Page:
- 1. Stroke Awareness, Recognition, and Response
- 2. Triage and Initial Diagnostic Evaluation of Transient Ischemic Attack and Non-Disabling Stroke
3. Emergency Medical Services Management of Acute Stroke Patients
- Definitions and Context
- Recommendations and/or Clinical Considerations
- 3.0 Recommendation
- 3.1 Access to Emergency Medical Services (EMS)
- 3.2 Paramedic On-Scene Management
- 3.3 Transport of Patients with Suspected Stroke
- 3.4 Hospital Arrival and EMS Handover to Emergency Department (ED) Staff
- Clinical Considerations
- 4. Emergency Department Evaluation and Management of Patients with Acute Stroke and TIA
- 5. Acute Ischemic Stroke Treatment
- 6. Acute Antithrombotic Therapy
- 7. Early Management of Patients Considered for Hemicraniectomy
- 8. Acute Stroke Unit Care
- 9. Inpatient Prevention and Management of Complications following Stroke
- 10. Advanced Care Planning
- 11. Palliative and End of Life Care
- The recommendations in Section 3 cover the management of potential patients with stroke from the time of first contact with the local emergency medical services (EMS) to transfer of care to the hospital and transfer between healthcare facilities by EMS.
- These recommendations are directed to EMS personnel and those individuals who support EMS, including communications officers and dispatchers. They also apply to other first responders such as emergency medical responders and primary care paramedics who have been trained to screen for stroke and manage potential patients with stroke during transfer. These recommendations are intended to be translated into practice by the entire breadth of out-of-hospital healthcare providers within the defined scope of practice of each.
Definitions and Context
Approximately two-thirds of all patients who seek acute care for stroke arrive at the emergency department by ambulance. Local variations should be taken into consideration for prehospital time (e.g., remote locations with poor road access).
The three timelines below have been established to describe EMS in Canada for patients with stroke who may be eligible for acute ischemic stroke therapy, including intravenous thrombolysis and endovascular thrombectomy (EVT). The probability of disability-free survival decreases as the time from symptom onset to treatment increases. Therefore, all phases of patient care should aim for the shortest possible process and treatment times.
Prehospital phase (Timeline 1): Starts with symptom onset and ends with hospital arrival and includes on-scene management and transport time. Patients with ischemic stroke who can arrive at hospital within a 4.5 hour time window from witnessed stroke symptom onset or last known well and be treated as soon as possible may be eligible to receive medical treatment with intravenous thrombolysis; thrombolysis may be offered alone or in combination with endovascular intervention (e.g., thrombectomy, other endovascular procedures such as stenting) which has a 6-hour time window for most patients. Highly selected patients may be eligible for EVT up to 24 hours from stroke symptom onset or last known well. Refer to Section 4 Emergency Department Evaluation and Management of Patients with Transient Ischemic Attack and Acute Stroke for more information.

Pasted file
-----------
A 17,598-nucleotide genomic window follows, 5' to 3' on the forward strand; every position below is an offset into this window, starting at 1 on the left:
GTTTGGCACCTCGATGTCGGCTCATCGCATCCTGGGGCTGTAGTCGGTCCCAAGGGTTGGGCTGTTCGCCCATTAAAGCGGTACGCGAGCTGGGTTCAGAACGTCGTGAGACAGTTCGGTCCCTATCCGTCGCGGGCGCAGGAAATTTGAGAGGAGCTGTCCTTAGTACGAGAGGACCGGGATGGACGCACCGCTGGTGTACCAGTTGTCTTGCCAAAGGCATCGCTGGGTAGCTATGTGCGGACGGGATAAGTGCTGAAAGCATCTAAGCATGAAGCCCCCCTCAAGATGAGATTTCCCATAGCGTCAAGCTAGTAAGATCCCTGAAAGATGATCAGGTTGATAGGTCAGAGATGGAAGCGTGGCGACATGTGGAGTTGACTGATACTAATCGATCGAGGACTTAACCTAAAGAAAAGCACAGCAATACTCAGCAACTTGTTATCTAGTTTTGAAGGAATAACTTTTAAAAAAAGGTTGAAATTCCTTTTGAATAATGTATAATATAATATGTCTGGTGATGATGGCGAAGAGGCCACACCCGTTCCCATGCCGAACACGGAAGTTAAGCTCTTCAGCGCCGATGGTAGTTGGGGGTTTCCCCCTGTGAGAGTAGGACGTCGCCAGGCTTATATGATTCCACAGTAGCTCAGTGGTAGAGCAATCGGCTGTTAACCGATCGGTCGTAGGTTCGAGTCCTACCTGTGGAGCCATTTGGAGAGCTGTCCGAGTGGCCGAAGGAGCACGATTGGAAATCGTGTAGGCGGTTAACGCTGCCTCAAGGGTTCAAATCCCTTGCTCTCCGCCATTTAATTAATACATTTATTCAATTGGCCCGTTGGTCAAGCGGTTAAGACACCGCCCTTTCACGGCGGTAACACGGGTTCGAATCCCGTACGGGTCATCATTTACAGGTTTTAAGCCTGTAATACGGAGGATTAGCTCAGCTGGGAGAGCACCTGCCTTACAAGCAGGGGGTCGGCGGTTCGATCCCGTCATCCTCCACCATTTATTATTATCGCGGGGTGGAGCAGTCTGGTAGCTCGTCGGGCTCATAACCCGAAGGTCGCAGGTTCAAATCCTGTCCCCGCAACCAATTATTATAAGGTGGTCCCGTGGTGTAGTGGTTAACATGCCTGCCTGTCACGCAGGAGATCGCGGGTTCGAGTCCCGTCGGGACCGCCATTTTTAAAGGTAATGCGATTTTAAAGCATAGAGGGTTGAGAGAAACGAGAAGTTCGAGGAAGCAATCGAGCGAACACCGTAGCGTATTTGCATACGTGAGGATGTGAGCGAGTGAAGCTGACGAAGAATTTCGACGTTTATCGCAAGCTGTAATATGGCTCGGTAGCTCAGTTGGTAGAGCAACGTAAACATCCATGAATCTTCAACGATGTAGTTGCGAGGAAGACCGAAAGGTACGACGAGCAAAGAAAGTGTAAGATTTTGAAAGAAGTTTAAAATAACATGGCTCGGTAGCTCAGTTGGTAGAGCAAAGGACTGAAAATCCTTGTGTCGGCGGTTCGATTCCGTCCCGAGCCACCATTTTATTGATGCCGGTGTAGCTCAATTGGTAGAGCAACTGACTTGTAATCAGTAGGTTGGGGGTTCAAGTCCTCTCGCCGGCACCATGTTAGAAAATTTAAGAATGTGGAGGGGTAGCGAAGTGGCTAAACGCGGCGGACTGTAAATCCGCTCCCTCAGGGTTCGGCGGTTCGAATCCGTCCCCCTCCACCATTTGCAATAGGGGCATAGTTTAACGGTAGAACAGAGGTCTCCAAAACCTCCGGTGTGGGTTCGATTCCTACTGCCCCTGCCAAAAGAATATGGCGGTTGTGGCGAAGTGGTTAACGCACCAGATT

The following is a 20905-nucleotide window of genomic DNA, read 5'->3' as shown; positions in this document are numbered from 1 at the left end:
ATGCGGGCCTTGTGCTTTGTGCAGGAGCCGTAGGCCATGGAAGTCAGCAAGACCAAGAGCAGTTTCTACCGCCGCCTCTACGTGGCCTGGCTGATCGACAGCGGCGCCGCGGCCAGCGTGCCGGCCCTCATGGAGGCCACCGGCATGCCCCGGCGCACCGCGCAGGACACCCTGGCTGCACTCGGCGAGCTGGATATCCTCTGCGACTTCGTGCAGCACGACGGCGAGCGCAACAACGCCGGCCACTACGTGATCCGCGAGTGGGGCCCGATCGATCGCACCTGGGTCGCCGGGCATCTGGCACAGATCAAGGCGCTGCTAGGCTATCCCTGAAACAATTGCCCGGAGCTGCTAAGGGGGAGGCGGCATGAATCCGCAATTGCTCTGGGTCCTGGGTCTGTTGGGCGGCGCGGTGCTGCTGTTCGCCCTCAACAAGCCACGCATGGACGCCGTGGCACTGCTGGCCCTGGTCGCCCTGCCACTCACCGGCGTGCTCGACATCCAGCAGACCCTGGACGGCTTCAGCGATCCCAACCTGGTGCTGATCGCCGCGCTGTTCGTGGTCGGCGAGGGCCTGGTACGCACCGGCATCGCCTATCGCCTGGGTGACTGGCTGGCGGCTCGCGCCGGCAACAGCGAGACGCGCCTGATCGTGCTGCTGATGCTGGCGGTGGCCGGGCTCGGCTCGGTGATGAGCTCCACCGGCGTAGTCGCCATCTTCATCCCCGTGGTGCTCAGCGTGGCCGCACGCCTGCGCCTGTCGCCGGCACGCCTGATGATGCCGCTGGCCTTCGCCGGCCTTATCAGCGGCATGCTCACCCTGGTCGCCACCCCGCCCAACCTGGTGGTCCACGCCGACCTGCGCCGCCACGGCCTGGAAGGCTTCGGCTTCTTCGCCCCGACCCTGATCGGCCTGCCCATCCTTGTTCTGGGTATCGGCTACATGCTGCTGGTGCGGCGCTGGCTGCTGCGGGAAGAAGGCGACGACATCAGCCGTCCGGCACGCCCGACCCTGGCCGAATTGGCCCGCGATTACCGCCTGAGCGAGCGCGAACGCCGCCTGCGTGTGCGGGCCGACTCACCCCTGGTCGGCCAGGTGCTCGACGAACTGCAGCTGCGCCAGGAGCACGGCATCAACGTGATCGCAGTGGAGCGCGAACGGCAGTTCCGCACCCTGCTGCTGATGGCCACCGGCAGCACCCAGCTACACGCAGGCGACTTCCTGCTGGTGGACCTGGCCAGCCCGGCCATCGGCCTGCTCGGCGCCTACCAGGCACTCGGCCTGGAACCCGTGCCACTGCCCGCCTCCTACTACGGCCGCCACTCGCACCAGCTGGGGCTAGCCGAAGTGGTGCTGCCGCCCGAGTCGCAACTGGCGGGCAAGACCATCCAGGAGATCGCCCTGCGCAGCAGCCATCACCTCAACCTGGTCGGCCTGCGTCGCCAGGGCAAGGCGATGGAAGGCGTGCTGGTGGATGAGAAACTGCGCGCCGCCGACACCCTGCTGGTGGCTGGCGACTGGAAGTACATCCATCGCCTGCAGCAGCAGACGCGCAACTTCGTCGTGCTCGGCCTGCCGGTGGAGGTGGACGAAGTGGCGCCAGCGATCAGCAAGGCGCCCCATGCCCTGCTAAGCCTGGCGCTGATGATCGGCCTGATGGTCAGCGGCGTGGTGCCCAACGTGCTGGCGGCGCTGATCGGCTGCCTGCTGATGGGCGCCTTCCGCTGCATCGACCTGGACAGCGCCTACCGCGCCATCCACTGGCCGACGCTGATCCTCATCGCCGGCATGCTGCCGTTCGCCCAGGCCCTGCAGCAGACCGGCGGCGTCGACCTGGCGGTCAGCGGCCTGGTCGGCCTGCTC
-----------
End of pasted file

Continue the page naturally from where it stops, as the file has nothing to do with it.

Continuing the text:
Emergency department phase (Timeline 2): Starts with hospital arrival and ends with disposition time from the emergency department. People with stroke may transition from the emergency department to various settings: admission (ideally to a stroke unit) for inpatient care, transfer to another healthcare facility, or discharge to the community (usually place of residence). Refer to Section 4 Emergency Department Evaluation and Management of Patients with Transient Ischemic Attack and Acute Stroke for more information.
Interhospital transfer time (Timeline 3): Applies to patients with stroke who require transfer from one hospital to another to receive more advanced stroke care. The delay for patients who first arrive at an emergency department that has limited acute stroke services and who then requires transfer can be an important factor in determining outcomes. The recommendations in this section suggest that this time be as short as possible, and EMS plays a key role in timing and the transfer process.
Recommendations and/or Clinical Considerations
Out-of-hospital patient management should be organized to achieve the rapid assessment and treatment of patients with suspected stroke, including rapid recognition of potential stroke symptoms, EMS mobilization, and transport to an acute care hospital with acute stroke management capability [Strong recommendation; Moderate quality of evidence].
3.1 Access to Emergency Medical Services (EMS)
- A person experiencing the signs or symptoms of stroke, or any witness, should immediately contact EMS by calling 9-1-1 or the local emergency number [Strong recommendation; Moderate quality of evidence]. Refer to Section 1 for additional information.
- EMS communications centre: All regions in Canada should implement a dispatch process through their EMS communications centres to rapidly recognize signs or symptoms of stroke (e.g., FAST: Face, Arms, Speech, Time), prioritize response to the scene, and transport the patient to a hospital capable of providing acute services for rapid diagnosis and time-sensitive treatment of stroke (such as neuroimaging, and acute thrombolysis) [Strong recommendation; Low quality of evidence].
- After dispatching the ambulance, it is recommended that EMS communications centre personnel provide pre-arrival instructions to the person reporting the stroke (e.g., unlock door, move pets, determine stroke symptom onset time, determine current medications), in order to expedite, optimize, and improve safety for prehospital care [Conditional recommendation; Low quality of evidence]. Note: If the person experiencing the signs of stroke is the one to contact EMS, they may not be able to comply with these requests.
3.2 Paramedic On-Scene Management
Note: The on-scene goal is to recognize and mobilize. It is of the utmost importance to rapidly and safely transport suspected patients with stroke, as on-scene management for patients with stroke is limited.